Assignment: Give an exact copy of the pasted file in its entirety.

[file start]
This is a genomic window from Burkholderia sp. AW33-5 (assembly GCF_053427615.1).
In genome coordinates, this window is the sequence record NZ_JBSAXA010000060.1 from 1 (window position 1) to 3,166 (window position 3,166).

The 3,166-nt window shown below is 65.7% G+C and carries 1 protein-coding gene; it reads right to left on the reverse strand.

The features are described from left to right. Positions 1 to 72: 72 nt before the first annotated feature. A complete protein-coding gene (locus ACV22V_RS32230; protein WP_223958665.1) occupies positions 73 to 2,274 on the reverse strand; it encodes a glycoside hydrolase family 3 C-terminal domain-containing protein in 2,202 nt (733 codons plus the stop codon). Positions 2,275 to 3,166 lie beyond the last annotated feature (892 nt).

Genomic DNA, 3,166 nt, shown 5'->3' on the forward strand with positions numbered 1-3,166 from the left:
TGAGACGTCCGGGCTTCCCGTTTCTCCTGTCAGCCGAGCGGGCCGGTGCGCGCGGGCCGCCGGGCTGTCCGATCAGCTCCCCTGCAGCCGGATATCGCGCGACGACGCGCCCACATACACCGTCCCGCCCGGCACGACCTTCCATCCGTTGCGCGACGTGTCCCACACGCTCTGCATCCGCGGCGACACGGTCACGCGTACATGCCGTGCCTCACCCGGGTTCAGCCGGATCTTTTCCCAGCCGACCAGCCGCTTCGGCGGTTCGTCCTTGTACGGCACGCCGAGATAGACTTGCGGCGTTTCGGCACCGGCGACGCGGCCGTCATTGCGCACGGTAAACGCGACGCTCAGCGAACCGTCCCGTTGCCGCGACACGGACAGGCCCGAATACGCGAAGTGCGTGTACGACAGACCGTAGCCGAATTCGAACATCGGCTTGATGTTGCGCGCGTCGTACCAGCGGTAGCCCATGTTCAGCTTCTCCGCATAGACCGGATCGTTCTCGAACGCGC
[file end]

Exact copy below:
This is a genomic window from Burkholderia sp. AW33-5 (assembly GCF_053427615.1).
In genome coordinates, this window is the sequence record NZ_JBSAXA010000060.1 from 1 (window position 1) to 3,166 (window position 3,166).

The 3,166-nt window shown below is 65.7% G+C and carries 1 protein-coding gene; it reads right to left on the reverse strand.

The features are described from left to right. Positions 1 to 72: 72 nt before the first annotated feature. A complete protein-coding gene (locus ACV22V_RS32230; protein WP_223958665.1) occupies positions 73 to 2,274 on the reverse strand; it encodes a glycoside hydrolase family 3 C-terminal domain-containing protein in 2,202 nt (733 codons plus the stop codon). Positions 2,275 to 3,166 lie beyond the last annotated feature (892 nt).

Genomic DNA, 3,166 nt, shown 5'->3' on the forward strand with positions numbered 1-3,166 from the left:
TGAGACGTCCGGGCTTCCCGTTTCTCCTGTCAGCCGAGCGGGCCGGTGCGCGCGGGCCGCCGGGCTGTCCGATCAGCTCCCCTGCAGCCGGATATCGCGCGACGACGCGCCCACATACACCGTCCCGCCCGGCACGACCTTCCATCCGTTGCGCGACGTGTCCCACACGCTCTGCATCCGCGGCGACACGGTCACGCGTACATGCCGTGCCTCACCCGGGTTCAGCCGGATCTTTTCCCAGCCGACCAGCCGCTTCGGCGGTTCGTCCTTGTACGGCACGCCGAGATAGACTTGCGGCGTTTCGGCACCGGCGACGCGGCCGTCATTGCGCACGGTAAACGCGACGCTCAGCGAACCGTCCCGTTGCCGCGACACGGACAGGCCCGAATACGCGAAGTGCGTGTACGACAGACCGTAGCCGAATTCGAACATCGGCTTGATGTTGCGCGCGTCGTACCAGCGGTAGCCCATGTTCAGCTTCTCCGCATAGACCGGATCGTTCTCGAACGCGC